In the nearby town of Vinay, the old-fashioned façade of this modest white building, which looks like a reconverted house, is studded with air-conditioning units. In the driveway, the entry of a huge garbage-collection truck suggests that the activities carried out inside this building must give rise to a lot of waste stuff.
The name panel carries a single term, Danisco, with no further explanations. Old-time residents of Vinay are nevertheless aware of the industrial operations carried out by some 32 employees inside this unobtrusive building. This biochemical production unit, whose present owner is a giant Danish-based corporation, might be considered as the source of the cheese industry throughout the world. I hasten to add that not a gram of actual cheese is manufactured here on the Danisco premises at Vinay... although the town of Saint-Marcellin, whose name is associated with a world-famous cheese made from cows' milk, lies just a few kilometers down the road.
A century ago, a Vinay man named Joseph Carlin [who would later become the mayor of this small but prosperous Dauphiné city, at the heart of the walnut region] invented a process for extracting the milk-curdling enzymes found in the stomachs of young calves. The final product, called rennet [présure in French], is the ingredient that causes milk to curdle: the primordial step in the making of cheese.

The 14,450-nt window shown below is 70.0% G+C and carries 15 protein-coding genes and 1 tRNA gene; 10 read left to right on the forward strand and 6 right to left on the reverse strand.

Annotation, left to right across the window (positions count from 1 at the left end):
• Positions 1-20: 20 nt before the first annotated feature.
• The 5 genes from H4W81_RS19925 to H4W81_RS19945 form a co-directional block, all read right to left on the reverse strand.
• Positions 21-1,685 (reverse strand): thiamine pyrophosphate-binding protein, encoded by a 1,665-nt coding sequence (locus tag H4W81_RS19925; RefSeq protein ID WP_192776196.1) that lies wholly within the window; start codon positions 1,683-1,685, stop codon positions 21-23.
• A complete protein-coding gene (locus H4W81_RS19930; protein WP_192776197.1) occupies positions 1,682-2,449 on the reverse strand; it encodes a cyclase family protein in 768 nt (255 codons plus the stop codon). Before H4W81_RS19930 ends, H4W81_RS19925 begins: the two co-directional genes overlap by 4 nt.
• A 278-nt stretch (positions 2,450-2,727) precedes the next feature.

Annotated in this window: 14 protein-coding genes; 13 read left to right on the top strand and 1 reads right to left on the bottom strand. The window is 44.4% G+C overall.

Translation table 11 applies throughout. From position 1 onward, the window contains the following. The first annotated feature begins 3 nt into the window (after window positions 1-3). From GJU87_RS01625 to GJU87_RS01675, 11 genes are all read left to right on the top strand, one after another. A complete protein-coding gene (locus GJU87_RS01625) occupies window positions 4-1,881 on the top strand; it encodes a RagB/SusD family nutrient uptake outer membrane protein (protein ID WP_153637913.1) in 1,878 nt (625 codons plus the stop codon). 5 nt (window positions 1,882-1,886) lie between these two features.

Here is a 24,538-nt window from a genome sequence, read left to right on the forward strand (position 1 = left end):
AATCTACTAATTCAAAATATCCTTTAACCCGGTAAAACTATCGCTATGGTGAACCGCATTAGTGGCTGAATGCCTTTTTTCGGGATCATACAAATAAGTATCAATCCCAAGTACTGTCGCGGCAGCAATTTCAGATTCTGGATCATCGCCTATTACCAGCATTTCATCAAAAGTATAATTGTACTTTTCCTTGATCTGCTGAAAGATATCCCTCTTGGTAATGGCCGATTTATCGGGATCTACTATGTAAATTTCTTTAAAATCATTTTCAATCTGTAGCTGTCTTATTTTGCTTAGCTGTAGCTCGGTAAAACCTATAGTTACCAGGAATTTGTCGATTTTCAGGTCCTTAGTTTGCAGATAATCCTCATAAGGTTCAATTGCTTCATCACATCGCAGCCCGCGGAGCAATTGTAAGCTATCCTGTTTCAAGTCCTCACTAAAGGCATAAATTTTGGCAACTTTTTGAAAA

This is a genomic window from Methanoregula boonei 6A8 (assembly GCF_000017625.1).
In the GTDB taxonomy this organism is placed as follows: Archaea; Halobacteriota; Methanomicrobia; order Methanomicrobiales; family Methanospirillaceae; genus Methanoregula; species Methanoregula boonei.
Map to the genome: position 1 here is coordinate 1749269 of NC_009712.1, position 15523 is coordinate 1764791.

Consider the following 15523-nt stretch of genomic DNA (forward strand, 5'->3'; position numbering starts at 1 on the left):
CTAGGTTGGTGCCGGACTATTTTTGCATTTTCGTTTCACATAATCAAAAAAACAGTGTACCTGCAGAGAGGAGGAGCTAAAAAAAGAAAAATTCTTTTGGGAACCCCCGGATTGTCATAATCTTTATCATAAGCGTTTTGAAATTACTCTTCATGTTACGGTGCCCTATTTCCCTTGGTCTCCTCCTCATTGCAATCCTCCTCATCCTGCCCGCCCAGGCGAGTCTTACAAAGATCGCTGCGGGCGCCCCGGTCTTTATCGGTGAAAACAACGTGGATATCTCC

To produce this magic potion, the biochemists at Vinay import huge quantities of frozen calf stomachs from New Zealand, Australia, Canada and Brazil. After being thawed out, they are ground into small fragments and pressed like grapes. The precious liquid obtained in this way from the tons of calf stomachs is finally subjected to a lengthy series of processes [whose exact nature remains a company secret] of filtering, purification, concentration and quality control. And Danisco's world-famous rennet products for cheese-making are finally exported from Vinay to more than a hundred countries [including China, Uganda, Yemen and Mauritius].
As indicated in the company banner [click to visit the cheese pages of their website], the Danisco recipe is not a total secret. They reveal, at least, its initial ingredient: First you add knowledge...